Not to be confused with a solar flare, which is a burst of light and radiation, CMEs are a phenomenon that can send solar particles into space and can reach Earth one to three days later.
The Solar and Heliospheric Observatory (SOHO) captured this image of the sun at 5:06 a.m. EDT on Oct 5, 2012 showing a coronal mass ejection (CME) spreading away from the sun toward Earth. Credit: SOHO (ESA & NASA)
Experimental NASA research models show the CME to be traveling at about 400 miles per second.
When Earth-directed, CMEs can affect electronic systems in satellites and on Earth. CMEs of this speed, however, have not generally caused major effects in the past. Further updates will be provided if needed.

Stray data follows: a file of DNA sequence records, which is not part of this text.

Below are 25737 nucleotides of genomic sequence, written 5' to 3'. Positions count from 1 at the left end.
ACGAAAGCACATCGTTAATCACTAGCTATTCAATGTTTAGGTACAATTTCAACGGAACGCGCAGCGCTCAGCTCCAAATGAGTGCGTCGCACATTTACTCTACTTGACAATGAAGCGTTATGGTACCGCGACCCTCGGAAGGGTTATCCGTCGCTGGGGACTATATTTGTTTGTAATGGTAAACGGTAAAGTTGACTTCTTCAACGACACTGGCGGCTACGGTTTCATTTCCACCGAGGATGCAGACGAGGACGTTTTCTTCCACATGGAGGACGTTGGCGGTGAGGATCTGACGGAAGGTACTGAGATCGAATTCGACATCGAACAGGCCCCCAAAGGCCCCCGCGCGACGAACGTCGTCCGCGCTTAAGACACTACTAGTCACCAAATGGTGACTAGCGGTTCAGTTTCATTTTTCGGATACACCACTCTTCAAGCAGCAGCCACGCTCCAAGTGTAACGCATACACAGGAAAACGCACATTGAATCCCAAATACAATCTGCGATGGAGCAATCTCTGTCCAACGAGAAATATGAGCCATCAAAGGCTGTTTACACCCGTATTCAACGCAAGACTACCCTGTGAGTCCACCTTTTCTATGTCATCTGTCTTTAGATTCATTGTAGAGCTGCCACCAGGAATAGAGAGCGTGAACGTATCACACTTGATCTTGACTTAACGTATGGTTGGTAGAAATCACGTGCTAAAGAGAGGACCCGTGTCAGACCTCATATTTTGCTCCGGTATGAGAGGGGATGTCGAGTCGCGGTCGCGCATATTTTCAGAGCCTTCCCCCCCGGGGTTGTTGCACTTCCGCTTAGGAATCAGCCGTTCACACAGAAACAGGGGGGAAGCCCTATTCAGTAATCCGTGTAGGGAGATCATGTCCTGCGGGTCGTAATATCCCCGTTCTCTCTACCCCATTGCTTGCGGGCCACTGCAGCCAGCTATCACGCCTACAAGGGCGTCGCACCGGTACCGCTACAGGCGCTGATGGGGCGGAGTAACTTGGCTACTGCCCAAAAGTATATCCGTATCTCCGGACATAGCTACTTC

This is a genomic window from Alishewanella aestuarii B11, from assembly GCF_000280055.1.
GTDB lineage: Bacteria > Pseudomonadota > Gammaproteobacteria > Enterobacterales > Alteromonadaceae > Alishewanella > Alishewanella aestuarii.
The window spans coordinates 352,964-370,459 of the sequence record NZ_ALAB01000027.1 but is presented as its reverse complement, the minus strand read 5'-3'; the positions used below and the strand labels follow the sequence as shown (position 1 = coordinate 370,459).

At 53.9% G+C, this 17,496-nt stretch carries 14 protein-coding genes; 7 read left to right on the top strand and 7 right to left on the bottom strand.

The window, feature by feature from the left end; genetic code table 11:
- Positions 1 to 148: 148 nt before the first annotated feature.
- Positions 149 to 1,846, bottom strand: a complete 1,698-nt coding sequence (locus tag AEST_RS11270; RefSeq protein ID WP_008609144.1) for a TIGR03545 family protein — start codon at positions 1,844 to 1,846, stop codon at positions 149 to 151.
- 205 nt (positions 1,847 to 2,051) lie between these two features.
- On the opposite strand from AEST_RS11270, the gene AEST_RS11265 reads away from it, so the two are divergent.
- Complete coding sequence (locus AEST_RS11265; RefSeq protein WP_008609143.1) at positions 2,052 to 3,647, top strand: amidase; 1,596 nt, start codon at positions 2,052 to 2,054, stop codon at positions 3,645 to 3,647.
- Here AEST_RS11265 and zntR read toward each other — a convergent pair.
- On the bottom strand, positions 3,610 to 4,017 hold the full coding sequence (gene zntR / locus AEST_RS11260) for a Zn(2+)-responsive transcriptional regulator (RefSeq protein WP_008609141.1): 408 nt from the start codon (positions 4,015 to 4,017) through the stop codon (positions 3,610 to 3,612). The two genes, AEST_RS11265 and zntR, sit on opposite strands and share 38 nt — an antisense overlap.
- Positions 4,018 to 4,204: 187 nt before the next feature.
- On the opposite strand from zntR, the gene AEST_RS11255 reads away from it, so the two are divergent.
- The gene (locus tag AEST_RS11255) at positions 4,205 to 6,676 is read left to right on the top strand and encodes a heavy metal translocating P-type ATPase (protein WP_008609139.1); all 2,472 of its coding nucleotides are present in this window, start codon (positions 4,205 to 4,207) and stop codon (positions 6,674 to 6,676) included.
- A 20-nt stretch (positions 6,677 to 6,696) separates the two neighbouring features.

NOAA's Space Weather Prediction Center (http://swpc.noaa.gov) is the United States Government official source for space weather forecasts.
What is a CME?
For answers to this and other space weather questions, please visit the Spaceweather Frequently Asked Questions page.
Karen C. Fox | EurekAlert!
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